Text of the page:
Here’s how you should coach your team. Keep this as you primary goal, and do everything that it takes to achieve it: Make sure that all your alums want to judge for you for a couple of years after they graduate.
I am regularly dismayed by large programs that are incapable of digging up alums to judge for them once in a while. The bigger the program, the more alums there are. Why aren’t they coming around to give back a little bit? What did you do as a coach that made them immediately sever their ties with their high school, and with the activity that probably was the most important to them for four years?
The VCA knows that I don’t have the highest opinion of former students who hang around because they have nothing better to do, or still have a high school frame of mind when they should instead have a college frame of mind. Only students seriously considering education careers should be showing up every week. But the rest of the grads? Yes, they’re busy, but you need them. The activity needs them. Where are they?
One thing to keep in mind, when you go to a tournament and prepare to pay them for judges, wouldn’t it make more sense to pay your own alums? I know some schools think that giving back literally means giving, but they’re giving you their time and their expertise, and God knows, you seem perfectly willing to pay a stranger. Pay your own kids. Makes sense to me.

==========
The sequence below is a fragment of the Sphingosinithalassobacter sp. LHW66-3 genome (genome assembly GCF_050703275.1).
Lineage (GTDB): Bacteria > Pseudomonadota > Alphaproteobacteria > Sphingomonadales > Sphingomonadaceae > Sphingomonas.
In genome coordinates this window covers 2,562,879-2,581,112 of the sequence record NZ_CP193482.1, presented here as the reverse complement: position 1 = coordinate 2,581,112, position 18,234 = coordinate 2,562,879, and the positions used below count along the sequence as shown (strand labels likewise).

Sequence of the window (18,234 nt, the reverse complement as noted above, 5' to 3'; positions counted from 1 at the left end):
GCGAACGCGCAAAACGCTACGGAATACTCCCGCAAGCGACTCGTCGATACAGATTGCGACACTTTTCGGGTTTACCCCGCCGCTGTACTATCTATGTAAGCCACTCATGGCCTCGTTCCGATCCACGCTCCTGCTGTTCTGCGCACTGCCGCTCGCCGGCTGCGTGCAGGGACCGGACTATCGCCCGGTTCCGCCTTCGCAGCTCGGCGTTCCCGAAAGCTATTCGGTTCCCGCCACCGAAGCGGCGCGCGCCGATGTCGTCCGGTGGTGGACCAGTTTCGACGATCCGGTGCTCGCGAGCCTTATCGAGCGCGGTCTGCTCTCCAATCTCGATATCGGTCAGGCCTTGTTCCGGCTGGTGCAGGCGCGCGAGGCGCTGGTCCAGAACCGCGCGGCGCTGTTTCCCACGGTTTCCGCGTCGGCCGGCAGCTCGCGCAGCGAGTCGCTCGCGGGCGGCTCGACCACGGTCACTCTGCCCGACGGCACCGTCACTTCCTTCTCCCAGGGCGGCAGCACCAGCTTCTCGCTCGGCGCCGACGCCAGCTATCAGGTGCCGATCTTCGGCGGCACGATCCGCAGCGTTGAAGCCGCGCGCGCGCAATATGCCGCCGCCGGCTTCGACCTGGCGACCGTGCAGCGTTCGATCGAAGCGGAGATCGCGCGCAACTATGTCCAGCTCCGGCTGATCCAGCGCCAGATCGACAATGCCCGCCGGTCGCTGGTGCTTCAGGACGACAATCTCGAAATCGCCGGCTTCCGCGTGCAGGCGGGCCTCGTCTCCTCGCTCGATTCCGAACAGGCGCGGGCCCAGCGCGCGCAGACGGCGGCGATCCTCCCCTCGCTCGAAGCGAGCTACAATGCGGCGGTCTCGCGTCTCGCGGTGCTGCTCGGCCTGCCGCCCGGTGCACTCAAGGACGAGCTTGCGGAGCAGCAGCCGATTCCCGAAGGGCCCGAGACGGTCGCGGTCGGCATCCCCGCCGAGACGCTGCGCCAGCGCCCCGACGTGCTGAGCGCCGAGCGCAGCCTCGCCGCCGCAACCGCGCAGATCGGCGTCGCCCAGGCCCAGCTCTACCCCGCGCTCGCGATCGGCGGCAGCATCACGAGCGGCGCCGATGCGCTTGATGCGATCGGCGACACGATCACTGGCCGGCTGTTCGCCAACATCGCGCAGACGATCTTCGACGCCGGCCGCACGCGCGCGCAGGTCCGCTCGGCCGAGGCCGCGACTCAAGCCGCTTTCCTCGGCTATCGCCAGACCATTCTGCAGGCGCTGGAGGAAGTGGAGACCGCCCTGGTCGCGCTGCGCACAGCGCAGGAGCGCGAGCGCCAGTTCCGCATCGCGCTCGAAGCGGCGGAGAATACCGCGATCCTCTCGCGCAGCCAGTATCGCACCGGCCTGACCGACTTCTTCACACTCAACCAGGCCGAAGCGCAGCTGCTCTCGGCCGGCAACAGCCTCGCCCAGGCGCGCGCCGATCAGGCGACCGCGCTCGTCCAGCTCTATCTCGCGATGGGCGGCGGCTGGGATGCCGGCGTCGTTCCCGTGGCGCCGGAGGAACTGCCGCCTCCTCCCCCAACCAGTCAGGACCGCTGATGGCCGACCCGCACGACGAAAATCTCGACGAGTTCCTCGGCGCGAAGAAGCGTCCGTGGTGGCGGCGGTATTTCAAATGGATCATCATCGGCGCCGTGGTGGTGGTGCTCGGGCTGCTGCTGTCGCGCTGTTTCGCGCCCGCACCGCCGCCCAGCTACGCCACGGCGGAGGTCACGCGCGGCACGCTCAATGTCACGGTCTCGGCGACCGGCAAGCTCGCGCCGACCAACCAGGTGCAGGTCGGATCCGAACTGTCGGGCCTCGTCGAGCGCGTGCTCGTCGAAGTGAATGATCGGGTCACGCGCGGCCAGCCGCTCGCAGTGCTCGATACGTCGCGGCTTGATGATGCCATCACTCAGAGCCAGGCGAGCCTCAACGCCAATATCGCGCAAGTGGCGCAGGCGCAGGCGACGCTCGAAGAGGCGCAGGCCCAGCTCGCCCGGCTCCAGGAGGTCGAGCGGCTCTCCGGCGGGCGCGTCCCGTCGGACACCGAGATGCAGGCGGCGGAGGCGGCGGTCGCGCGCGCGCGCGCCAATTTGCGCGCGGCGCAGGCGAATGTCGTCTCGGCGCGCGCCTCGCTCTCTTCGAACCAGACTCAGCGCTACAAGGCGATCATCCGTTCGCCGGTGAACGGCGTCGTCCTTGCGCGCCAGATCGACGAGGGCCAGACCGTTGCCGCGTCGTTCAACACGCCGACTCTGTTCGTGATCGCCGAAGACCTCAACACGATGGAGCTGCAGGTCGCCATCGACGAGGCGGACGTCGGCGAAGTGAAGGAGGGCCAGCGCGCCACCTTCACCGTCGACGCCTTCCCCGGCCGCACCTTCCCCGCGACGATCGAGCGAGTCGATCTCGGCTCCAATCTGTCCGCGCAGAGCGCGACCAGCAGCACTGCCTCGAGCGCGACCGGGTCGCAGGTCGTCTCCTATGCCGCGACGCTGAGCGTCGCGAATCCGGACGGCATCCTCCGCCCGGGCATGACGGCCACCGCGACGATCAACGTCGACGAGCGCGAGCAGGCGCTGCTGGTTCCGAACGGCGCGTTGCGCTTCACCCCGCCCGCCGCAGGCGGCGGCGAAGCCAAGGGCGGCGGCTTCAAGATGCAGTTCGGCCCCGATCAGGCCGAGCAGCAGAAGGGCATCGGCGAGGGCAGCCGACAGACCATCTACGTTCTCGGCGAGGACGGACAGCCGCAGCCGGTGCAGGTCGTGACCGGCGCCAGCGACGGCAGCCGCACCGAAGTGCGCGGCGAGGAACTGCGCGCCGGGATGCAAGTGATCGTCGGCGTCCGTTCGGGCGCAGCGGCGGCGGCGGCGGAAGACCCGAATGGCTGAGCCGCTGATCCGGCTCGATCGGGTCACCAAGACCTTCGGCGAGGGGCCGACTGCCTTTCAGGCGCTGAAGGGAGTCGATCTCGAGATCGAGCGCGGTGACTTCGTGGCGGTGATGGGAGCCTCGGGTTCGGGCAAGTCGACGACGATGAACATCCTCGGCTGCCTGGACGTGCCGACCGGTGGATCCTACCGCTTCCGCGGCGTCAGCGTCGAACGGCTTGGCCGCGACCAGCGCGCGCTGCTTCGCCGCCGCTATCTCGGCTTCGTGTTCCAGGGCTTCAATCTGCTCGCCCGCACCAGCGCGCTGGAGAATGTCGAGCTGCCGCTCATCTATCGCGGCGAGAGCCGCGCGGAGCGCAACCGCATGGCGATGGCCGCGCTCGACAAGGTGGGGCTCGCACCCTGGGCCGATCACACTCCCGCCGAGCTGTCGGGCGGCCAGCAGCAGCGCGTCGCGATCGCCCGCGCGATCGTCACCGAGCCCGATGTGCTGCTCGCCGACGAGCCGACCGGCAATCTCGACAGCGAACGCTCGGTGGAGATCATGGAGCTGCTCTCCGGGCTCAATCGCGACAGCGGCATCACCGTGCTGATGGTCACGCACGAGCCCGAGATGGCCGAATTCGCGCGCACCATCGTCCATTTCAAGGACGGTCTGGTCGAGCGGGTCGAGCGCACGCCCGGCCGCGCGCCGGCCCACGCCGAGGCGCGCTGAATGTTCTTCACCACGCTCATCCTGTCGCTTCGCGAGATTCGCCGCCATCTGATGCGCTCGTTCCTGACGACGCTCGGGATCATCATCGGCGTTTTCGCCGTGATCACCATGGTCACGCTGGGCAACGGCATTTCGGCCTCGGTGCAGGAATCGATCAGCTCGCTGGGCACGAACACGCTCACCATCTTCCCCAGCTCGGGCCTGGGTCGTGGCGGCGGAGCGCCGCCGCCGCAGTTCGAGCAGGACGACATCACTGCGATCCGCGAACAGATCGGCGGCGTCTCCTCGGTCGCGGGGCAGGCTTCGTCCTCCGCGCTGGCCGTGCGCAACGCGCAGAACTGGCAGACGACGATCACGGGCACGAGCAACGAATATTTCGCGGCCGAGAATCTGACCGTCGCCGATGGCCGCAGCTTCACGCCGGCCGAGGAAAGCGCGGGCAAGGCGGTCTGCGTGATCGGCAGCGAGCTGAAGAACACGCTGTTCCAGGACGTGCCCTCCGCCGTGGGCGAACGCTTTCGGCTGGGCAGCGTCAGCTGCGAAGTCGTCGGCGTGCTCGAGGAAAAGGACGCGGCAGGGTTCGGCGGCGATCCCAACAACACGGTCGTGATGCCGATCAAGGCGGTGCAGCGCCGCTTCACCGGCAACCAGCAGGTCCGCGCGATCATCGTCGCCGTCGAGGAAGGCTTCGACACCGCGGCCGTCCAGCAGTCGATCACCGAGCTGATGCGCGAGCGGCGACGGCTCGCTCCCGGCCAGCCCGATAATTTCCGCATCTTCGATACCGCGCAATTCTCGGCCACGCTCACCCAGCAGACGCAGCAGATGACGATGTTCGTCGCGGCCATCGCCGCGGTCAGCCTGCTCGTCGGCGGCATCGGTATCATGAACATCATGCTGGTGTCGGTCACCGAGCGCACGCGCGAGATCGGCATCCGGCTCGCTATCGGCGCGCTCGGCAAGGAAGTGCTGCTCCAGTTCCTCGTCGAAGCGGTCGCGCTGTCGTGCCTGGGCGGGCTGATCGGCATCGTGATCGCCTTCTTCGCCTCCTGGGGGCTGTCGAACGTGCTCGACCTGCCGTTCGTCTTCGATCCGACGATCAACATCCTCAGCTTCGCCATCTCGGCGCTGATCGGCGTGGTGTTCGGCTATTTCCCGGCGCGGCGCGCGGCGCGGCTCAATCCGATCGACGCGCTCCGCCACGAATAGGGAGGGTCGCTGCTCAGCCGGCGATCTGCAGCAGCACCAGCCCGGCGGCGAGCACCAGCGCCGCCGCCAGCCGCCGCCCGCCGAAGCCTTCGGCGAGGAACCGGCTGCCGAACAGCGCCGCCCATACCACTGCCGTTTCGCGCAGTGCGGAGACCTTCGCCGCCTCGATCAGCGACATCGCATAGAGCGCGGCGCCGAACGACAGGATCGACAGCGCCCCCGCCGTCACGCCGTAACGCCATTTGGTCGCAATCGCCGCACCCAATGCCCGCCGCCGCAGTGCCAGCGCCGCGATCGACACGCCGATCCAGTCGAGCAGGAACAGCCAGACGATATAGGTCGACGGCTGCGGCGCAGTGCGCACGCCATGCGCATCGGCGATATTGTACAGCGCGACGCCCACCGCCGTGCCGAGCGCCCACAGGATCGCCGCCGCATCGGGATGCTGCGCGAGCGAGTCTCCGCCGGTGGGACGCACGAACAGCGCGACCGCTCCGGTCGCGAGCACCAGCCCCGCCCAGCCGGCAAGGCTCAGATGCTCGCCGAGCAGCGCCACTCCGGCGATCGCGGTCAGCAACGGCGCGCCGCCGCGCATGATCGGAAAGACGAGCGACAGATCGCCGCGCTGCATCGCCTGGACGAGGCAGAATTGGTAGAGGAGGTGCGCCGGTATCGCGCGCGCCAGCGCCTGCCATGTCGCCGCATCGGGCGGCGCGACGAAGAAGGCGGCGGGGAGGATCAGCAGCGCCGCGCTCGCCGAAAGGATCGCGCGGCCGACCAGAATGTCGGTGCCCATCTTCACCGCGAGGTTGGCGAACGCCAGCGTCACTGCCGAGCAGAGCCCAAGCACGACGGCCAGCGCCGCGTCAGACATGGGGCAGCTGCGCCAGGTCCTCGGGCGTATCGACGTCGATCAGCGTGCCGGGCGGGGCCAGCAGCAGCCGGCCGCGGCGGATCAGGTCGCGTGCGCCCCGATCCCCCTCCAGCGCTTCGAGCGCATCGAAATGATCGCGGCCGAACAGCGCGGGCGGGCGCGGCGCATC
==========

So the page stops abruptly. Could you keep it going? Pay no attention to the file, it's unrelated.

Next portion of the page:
My guess, though, is that it’s not the money. It’s you. You, the coach. You did not build a lasting relationship with your students, you have no personal bond, and once they graduate, you’re like every other teacher they had, quickly forgotten, despite the uniqueness of this activity, in which we work with the students, and travel with them, for four straight years. We eat meals, we pass the time, we research and kick around ideas. Or we treat them the same way their Intro to Bio teacher treats them, interested in them of course, but not particularly connected. How can you work with them for four years and not connect? Beats me.
Yes, I’ve always said that forensics is about education first, and I believe that. But part of that education is the students building new and exciting relationships among a diverse population they may never had otherwise encountered. Shouldn’t that include their coaches?
And, by the way, no, I don’t have any more judges to sell you at the XXX tournament. You’re on your own. Maybe that’s the incentive you need, the little $500 fine I've been levying lately for showing up without judge coverage. Hey. Whatever it takes.